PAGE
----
I would like to submit a rebuttal to Mr. Bennett’s letter in the Oct. 10 edition, entitled “Pro Rep means and end of majorities.”
I must admit his letter caught me quite off guard because I expected from the title that the letter would be in support of Pro Rep. I am personally greatly in favour of Proportional Representation for the explicit reason that it will mean an end to majority governments.
Mr. Bennet’s letter contained a great deal of misinformation about what happens when a minority government is in power. His statement that they tend to cater to “vocal special interests” could not be farther from the truth. In fact, majority governments in B.C. have shown a much higher frequency of catering to special interest groups, usually the groups that supplied them with the most campaign funds.
A majority government in an FPP system is, quite frankly, not answerable to the people. And because we live in a multiparty system, those parties that get elected with a majority typically win the Legislature or House with 40 per cent of the popular vote or less. Once they have a majority, they are free to pass whatever legislation they like to satisfy their backers, and only need to put forth the pretence of being answerable to the public in the year or so leading up to an election.
A minority government, on the other hand, must cross partisan boundaries. They must find allies in other parties to get legislation passed, which means that they must consult with elected officials representing a larger portion of the public. This is democracy at work.
Mr. Bennett also touted the great accomplishments made under a majority government. He has obviously forgotten that Medicare, CPP, Canada student loans, a federally legislated minimum wage, the 40 hour work week, and the OAS pension plan were all brought in under federal minority governments. And before we go trumpeting the accomplishments of majority governments, let’s not forget that they also brought us the GST. We can also look east to Ontario and Quebec and the political train wreck in progress there for confirmation on the inherent flaws of our current system.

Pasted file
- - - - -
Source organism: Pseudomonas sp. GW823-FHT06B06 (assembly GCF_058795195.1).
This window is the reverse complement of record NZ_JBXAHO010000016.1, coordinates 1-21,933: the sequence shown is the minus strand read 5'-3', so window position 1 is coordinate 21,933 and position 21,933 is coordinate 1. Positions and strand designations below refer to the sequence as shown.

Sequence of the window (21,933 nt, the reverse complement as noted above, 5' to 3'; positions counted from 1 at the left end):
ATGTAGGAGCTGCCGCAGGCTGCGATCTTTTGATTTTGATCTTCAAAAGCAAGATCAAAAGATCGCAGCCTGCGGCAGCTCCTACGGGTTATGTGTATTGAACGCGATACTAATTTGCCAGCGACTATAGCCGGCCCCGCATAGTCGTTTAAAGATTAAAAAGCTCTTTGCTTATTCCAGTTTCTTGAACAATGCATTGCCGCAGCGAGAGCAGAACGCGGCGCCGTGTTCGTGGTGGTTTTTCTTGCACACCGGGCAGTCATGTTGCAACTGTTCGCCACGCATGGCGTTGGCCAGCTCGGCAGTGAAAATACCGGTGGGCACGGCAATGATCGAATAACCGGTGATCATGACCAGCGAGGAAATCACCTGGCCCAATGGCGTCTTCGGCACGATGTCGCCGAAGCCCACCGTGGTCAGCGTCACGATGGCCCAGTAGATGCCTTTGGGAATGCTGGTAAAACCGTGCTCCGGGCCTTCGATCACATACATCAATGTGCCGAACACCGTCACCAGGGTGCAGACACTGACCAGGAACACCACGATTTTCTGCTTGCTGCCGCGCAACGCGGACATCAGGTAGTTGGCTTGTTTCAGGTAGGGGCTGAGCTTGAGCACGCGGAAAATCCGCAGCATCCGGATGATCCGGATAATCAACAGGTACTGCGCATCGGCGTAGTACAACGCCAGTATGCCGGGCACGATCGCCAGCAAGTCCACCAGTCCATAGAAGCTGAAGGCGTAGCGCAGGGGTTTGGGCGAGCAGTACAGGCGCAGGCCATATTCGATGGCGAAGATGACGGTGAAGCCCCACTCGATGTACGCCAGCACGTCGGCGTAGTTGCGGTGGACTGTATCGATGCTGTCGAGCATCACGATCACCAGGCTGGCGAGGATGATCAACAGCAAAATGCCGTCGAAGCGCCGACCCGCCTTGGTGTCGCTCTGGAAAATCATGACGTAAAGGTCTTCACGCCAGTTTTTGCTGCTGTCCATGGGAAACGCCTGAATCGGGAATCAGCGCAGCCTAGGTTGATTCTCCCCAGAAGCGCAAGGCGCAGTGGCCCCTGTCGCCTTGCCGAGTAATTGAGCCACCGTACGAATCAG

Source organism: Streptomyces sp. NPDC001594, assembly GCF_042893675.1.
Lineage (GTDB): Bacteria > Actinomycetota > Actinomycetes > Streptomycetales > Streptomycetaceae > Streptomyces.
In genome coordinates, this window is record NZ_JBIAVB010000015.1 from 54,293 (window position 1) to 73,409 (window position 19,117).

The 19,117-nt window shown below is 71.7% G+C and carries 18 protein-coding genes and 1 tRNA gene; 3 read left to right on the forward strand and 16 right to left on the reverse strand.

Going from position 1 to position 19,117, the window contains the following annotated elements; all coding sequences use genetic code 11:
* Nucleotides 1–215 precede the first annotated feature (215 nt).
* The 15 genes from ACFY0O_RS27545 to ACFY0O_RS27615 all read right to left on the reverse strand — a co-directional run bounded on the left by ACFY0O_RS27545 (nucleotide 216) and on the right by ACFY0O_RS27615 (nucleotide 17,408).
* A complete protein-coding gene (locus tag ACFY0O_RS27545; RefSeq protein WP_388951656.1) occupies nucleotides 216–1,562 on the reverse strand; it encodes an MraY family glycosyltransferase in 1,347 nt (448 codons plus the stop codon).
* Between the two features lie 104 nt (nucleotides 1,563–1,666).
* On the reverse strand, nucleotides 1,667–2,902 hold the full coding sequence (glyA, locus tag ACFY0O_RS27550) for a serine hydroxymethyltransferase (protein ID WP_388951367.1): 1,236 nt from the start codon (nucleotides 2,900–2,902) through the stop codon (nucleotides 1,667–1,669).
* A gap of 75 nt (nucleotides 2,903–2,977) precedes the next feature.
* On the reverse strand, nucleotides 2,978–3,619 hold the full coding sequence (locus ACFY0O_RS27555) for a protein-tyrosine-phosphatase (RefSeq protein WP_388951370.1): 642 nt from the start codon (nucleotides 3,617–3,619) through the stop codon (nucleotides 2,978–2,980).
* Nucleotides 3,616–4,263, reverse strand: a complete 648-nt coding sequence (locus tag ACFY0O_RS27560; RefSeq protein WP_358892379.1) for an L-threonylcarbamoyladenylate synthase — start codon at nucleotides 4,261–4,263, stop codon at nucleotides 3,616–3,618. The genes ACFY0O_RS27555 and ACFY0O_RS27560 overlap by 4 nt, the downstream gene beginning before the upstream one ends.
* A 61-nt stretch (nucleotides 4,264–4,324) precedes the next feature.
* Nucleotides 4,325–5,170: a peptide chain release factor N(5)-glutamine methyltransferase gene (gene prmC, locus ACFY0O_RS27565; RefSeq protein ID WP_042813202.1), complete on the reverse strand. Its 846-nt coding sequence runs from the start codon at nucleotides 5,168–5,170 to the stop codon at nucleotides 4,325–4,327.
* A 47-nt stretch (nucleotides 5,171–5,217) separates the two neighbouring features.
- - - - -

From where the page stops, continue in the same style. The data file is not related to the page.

We must also look at who is the most consistently vocal in their opposition to ProRep to get the best idea of whether it’s the best system for us.
The BC Liberal Party and those closely tied to it have been the most vociferous in their objection to this system because it will make it more difficult for them to regain power. The Liberals have a rich history in gaming the electoral system in this province, and a FPP system will make it more difficult for them to do so.
Only in the 2001 election did the Liberals actually win a majority government with a true majority of the popular vote (57 per cent of the vote won them 77 of the 79 seats). Every year afterwards that they held onto their majority, they did so with 45 per cent of the popular vote or less. This is “special interest” at its worst.
A party that wins less than half of the majority of the public’s votes should not have the freedom to do as they please with a majority in the Legislature.
If you want your government to actually work for you, vote for a system that will force them to do so. Vote yes on Proportional Representation.